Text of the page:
So I have a 2003 Ford Tauraus. I took my car in last week for its regular 10,000 mile check up. While there, I asked the mechanic to check my fan belt as I had experienced some squeaking in that area. When I first noticed the squeaking, I picked up some belt conditioner from Auto Zone and had sprayed it, and that stopped the squeaking for a few weeks. The mechanic stated that nothing was wrong with the fan belt, and so I took it home. This week, starting as of Monday, the right side of the car is squeaking again. I sprayed the fan belt with the belt conditioner again this morning, but only seemed to make the squeaking worse. As of this morning, there is no smoke coming from under the hood and no overheat signal has come on. It only squeaks when I am going 30 or under on the road. I am debating whether I should take it back to the shop or what I should do. Any suggestions?
If belt dressing silenced it, then it’s the belt. Replace the belt. They get glazed and slip. While there in there have them replace the automatic tensioner if it has one. Belt dressing just collects dirt and causes premature belt failure.
If you are lucky, the smoke came from a slipping belt. You may have a clutch that is failing on tbe air conditioning compressor. If this is the case, the clutch can be replaced without replacing the compressor, although many shops want to replace the compressor along with the clutch.
My daughter’s 2003 Taurus had the squeaking when I first got it. My first thought was to replace the belt which made no difference. It turned out to be the cam synchronizer (it replaces the distributor on the Vulcan 3.0 V6 for coil on plug ignition). It looks like the bottom half of a distributor. It is a known issue when the bearing on the shaft wears. I decided to replace it since the distributor shaft drives the oil pump. Suggest your mechanic use an engine stethoscope to the base of the synchronizer to confirm it is the source of the noise. I paid about $220 to have my mechanic replace it (100 part/120 labor) in March 2014 and have had no problems since
I posted this discussion on the subject.
Do a search on “Taurus cam synchronizer” for more info.
No smoke coming from the car. I listened to it on my break today and I am pretty sure it is coming from the fan belt. If the silver portion is black and blotchy, that means its wearing down, right?
How old is the belt. Anything over 5 years needs replaced. Look for cracks and chunks missing on the inside of the belt. There is a measuring tool to measure the depth of the grooves to help determine wear, but if belt dressing cured it then just replace it and the tensioner.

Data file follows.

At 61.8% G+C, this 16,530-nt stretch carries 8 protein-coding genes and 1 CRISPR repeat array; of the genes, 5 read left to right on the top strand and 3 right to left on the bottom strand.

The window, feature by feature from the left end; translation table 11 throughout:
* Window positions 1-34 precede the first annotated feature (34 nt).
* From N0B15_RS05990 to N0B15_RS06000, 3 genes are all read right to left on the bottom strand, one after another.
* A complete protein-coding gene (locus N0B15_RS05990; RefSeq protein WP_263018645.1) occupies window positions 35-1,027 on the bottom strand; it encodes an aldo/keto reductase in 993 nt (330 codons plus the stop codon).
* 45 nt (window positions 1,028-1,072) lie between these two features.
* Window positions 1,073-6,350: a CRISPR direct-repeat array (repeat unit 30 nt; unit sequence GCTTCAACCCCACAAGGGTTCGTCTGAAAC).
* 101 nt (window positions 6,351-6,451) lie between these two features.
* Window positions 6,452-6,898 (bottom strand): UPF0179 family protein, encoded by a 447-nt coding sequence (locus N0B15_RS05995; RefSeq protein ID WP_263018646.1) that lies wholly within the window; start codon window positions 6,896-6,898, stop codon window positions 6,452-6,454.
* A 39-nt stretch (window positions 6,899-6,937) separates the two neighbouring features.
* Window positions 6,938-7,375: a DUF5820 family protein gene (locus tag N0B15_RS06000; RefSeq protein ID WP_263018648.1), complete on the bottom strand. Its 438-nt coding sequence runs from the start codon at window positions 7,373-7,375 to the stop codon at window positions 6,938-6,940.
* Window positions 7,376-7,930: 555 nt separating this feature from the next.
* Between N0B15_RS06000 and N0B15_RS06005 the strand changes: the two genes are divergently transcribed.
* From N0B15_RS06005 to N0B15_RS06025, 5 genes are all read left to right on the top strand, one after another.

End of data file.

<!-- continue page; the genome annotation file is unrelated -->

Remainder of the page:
I drive 4 miles round trip to work. I know that I am risking the belt having problems, but if that’s all I drive till I can take it to my shop this weekend, should it be okay?
I had the same problem with a 2003 4Runner when it was brand new. The belt was squeaking, so we took it back to the dealer. The belt was replaced, but the squeaking started up again. The belt was,replaced a,second time. Unfortunately, the belt wasn’t installed correctly and the crankshaft oil seal was,pulled out. The,4Runner went back and the oil seal was replaced and a third belt installed, Within 100 miles, the squeanking returned. Finally the dealer discovered that the tensioner had a weak spring. We have had no more problems in the 12,years we have had the 4Runner. Moral of the story–check the belt tensioner when the belt is replaced. It would have kept the dealer from having an unhappy, customer and it will save you some grief.
A visual inspection of a serpentine belt for wear is no longer an indicator whether or not the belt requires replacement.
Instead, a belt wear gauge is used to determine whether or not the belt requires replacing.
Have someone check the condition of the belt using one of these gauges. And if the belt is found to be worn, replace it with a serpentine belt kit. This includes the new belt, new tensioner pulley, and a new idler pulley.
Thank you all for your help and comments. Just one more question. I have applied belt conditioner which helped the first time, but when I applied it today it made the squeaking worse. Any idea why?
More than likely the belt is so worn that the belt dressing is no longer effective.
Here’s another thing you want to do.
Open the hood and start the engine. While observing the belt tensioner, have someone rev the engine and then let it come back to idle. Repeat this a few times, and if at any point you observe the tensioner start to shake or bounce the tensioner is also worn.